It’s the most wonderful time of the year! No, not Christmas – Fall! I love Fall. The colors are beautiful, the weather is perfect; there is football every weekend and Halloween! We love Halloween at my house. This year, to kick off the season, I made this adorable skull t-shirt.
Halloween T-Shirt 2

And by ‘made’ I mean I purchased the actual shirt and just put the skull on the front.

Halloween T-Shirt 3

It is quick and easy to do and took me less than an hour.
Here’s how I did it…

Halloween T-Shirt 4

I found a cute skull online, and printed it onto Sulky Stick ‘n Stitch™ Stabilizer. (Just go to Pinterest and search “skulls”; you will have plenty to choose from.)

Halloween T-Shirt 5

I pulled off the release sheet, and stuck the skull to the front of the shirt; placing it where I wanted the skull to be stitched.

Halloween T-Shirt 6

I grabbed my spool of Sulky Glowy™ Thread in pink (because I have daughters and they want pink skulls. Glowy also comes in yellow, orange, blue, purple, green and white)

Halloween T-Shirt 7

I put a white Sulky Prewound Bobbin on the bottom, and used the Glowy on top. I just used a regular straight stitch and my presser foot to do the outline of the skull. The beauty of Sulky Stick ‘n Stitch is that it is water soluble, so it stabilizes as I am sewing, gives me a pattern to follow, but will wash away when I am finished!

Halloween T-Shirt 8

You can see in this close up that I went off the pattern lines a couple times. It doesn’t matter! The pattern is just going to wash away when I am finished! Plus, I think those wonky stitches give this skull some extra character.

Halloween T-Shirt 9
For the eyes and nose, I switched over to free-motion. I lowered the feed dogs on my machine, and put on the free-motion foot.

Halloween T-Shirt 10

After stitching the first couple stitches slowly back and forth (like a back-stitch of sorts), I just kept going in circles and filling in the area until I was happy with it.

Halloween T-Shirt 11

When the stitching was complete, I just washed away the Stick n Stitch.

Halloween T-Shirt 12

And it’s done!
I completed this shirt, including washing the Stick ‘n Stitch away and ironing the shirt dry, in about an hour.

Halloween T-Shirt 13

BONUS! It glows in the dark. How cool is that!?!?!
Happy Fall and Happy Sewing!


Posted in art ideas, craft, Craft to make, Crafting, Cutting Mat, Free Craft Projects, Free Sewing Project, Fun Stuff, Halloween, Holiday Projects, Seasonal, Tutorials | Leave a comment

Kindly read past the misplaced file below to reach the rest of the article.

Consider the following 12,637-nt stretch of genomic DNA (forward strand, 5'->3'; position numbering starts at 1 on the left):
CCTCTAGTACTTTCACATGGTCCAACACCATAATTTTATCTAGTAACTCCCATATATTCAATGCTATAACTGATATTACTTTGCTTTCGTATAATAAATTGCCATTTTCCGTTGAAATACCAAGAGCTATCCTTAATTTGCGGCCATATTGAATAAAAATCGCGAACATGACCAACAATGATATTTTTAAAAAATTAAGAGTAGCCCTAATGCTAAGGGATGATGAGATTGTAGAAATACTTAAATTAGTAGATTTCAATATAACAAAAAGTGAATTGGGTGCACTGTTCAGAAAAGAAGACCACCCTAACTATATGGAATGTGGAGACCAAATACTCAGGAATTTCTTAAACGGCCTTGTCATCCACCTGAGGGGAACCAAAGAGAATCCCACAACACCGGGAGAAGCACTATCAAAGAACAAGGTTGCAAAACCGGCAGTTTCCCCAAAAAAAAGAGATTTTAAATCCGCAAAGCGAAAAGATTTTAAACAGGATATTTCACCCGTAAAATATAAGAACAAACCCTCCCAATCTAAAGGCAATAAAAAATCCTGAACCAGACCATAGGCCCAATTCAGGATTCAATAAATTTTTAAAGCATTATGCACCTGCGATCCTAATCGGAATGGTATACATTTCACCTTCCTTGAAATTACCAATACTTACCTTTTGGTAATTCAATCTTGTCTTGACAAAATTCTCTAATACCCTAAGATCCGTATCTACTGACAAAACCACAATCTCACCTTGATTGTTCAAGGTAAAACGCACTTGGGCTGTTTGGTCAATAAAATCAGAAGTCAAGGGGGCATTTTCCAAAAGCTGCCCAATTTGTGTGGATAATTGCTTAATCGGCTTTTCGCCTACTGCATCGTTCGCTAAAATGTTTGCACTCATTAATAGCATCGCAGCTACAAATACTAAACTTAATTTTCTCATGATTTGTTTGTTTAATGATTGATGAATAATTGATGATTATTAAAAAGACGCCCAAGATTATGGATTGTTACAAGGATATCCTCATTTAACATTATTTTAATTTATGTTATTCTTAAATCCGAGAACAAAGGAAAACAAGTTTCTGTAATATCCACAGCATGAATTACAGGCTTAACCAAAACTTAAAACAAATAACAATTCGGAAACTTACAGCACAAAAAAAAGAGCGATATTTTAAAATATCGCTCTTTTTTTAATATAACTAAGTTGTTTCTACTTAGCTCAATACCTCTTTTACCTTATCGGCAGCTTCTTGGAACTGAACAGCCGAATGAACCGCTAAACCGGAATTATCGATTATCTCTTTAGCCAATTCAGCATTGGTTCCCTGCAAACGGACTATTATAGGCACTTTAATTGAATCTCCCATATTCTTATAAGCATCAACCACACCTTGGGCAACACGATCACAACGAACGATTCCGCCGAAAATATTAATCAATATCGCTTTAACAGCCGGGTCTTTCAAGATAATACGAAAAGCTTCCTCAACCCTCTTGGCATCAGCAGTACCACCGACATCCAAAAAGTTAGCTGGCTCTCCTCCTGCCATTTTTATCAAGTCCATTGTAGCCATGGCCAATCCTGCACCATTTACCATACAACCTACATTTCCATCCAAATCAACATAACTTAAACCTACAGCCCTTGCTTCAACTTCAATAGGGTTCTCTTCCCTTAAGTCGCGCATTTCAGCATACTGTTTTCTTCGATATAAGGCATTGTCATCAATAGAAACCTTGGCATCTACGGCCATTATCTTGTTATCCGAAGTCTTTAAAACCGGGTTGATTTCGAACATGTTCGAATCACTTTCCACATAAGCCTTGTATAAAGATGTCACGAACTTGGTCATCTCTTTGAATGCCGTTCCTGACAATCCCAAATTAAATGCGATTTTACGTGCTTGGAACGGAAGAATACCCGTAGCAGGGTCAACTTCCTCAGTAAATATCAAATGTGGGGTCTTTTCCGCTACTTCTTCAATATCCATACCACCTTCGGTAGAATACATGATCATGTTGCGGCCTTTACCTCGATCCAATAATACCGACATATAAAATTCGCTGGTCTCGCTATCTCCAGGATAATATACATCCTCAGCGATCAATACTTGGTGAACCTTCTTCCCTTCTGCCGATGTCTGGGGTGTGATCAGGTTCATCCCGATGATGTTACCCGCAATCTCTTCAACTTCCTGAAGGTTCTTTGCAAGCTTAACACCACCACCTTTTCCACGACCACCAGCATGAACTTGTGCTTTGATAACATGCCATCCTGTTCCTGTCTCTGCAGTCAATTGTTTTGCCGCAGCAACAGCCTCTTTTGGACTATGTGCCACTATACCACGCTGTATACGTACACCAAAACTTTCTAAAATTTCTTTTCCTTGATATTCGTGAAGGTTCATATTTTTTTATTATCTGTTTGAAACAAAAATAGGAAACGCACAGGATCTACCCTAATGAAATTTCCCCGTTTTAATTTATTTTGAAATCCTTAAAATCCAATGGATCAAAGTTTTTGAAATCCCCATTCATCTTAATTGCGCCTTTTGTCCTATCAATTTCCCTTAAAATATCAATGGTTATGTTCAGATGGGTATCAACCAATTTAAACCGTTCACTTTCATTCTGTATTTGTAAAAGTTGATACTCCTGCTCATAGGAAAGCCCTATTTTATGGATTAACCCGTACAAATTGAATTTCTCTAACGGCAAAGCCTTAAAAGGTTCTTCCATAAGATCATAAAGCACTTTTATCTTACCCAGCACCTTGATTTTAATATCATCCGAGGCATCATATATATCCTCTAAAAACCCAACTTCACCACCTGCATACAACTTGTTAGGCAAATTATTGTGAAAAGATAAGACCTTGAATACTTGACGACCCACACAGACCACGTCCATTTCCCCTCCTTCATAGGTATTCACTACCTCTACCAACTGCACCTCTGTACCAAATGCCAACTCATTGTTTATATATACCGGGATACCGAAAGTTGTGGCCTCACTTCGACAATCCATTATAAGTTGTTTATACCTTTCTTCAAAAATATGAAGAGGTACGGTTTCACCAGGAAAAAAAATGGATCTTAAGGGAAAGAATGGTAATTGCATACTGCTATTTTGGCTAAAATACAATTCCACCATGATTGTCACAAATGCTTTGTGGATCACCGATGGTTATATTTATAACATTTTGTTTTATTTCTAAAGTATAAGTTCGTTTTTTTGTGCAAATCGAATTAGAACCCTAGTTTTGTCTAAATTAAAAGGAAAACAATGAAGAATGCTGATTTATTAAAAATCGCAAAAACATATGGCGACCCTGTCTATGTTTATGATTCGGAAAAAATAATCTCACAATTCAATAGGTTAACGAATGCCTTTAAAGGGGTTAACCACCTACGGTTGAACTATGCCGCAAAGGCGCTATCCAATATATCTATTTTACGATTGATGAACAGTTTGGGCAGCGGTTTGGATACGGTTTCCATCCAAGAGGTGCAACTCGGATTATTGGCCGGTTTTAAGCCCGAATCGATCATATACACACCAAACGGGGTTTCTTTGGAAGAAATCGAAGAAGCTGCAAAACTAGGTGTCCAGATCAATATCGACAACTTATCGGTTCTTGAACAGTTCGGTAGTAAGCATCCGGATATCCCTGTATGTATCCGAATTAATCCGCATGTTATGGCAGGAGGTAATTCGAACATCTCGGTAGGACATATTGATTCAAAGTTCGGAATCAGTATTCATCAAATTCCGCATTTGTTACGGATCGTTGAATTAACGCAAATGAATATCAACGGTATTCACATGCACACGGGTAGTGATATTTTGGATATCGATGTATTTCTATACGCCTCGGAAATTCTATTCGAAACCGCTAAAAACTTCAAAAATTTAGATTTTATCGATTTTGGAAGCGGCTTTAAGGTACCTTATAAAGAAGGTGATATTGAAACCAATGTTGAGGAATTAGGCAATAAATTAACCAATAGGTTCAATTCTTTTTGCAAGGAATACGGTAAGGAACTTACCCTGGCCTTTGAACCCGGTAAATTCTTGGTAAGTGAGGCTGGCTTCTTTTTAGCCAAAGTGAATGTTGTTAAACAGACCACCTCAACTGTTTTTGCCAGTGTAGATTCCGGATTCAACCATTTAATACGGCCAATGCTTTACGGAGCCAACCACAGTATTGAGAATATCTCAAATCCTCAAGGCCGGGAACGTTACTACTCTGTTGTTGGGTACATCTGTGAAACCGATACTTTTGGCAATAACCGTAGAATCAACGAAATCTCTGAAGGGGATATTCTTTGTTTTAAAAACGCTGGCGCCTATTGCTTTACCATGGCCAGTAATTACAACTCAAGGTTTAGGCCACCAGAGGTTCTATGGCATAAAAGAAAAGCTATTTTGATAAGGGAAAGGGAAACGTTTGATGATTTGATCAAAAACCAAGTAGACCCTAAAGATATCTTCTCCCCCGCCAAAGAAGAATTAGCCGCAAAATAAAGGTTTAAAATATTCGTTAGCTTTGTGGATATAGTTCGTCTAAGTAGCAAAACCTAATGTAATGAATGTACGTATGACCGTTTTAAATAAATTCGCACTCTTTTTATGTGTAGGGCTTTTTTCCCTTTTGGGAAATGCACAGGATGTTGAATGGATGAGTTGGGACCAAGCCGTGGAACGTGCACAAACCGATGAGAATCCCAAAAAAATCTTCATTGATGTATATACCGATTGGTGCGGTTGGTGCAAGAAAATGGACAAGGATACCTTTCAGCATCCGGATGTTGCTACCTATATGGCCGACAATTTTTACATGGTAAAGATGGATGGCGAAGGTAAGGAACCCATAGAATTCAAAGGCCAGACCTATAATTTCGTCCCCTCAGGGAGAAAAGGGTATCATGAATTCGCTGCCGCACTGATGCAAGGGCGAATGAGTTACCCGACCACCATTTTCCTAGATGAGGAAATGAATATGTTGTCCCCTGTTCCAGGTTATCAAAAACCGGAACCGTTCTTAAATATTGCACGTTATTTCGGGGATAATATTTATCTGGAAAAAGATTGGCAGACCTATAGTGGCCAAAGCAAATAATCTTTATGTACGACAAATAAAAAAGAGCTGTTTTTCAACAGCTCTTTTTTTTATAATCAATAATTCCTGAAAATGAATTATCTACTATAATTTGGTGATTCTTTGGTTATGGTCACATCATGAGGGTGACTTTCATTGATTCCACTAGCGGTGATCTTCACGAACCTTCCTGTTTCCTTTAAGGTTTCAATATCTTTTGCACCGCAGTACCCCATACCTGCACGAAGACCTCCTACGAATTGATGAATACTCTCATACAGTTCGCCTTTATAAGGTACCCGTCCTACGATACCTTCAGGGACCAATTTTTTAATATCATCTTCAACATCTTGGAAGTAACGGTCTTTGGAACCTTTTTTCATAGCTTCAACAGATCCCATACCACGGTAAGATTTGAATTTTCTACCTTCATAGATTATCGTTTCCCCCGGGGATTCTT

Tips For New Quilters!

Tips for fabric, cutting & more!

By Kathy Mathews

bernette sewing machine

I can clearly remember signing up for my first quilting class. I had been sewing since I was twelve but as I was about to turn the big THREE – O I felt the need for something new in my life. I had seen a handmade quilt on a bed of a friend of mine and knew that I had to make one. I was pretty set for basic sewing notions but the class list of what I needed to start quilting had some items that were new to me. The list was a bit anxiety producing, thrilling and a tad expensive.

I was self-motivated because we had family quilts. My grandmother and her two sisters had been quilters and exposed me to it. They planted a seed which was dormant for about 20 years but when it blossomed, it grew big time.

I was so lucky to have had someone who exposed me to quilting. I wish everyone did. I havestarted the wonder that is quilting for me, my step daughter and now my granddaughter. My step daughter was 20 and my granddaughter is only 2 so my approach was and is quite a bit different.

My step daughter lived with us when she was in middle school. It seemed like grades 5 through 8 involved quite a bit of sewing. I made her play costumes, quilts, pillowcases and favors for her birthday parties. She and I get along really well now but then, there were some definite non Brady bunch moments. Sewing was our first and enduring bond.

She became interested in sewing by seeing the things around the house and the handmade items I gave her. I signed her up for lessons, just like I had Shelby and Emily. She made a little quilt in a Mother daughter class and we were all thrilled with it. After she left, she missed the sewing on demand that was available around here. A seed had been planted for her. This kind of exposure is what I am doing with Zara now also, she plays in my sewing room, she adores quilts and sewing is just a part of everyday life.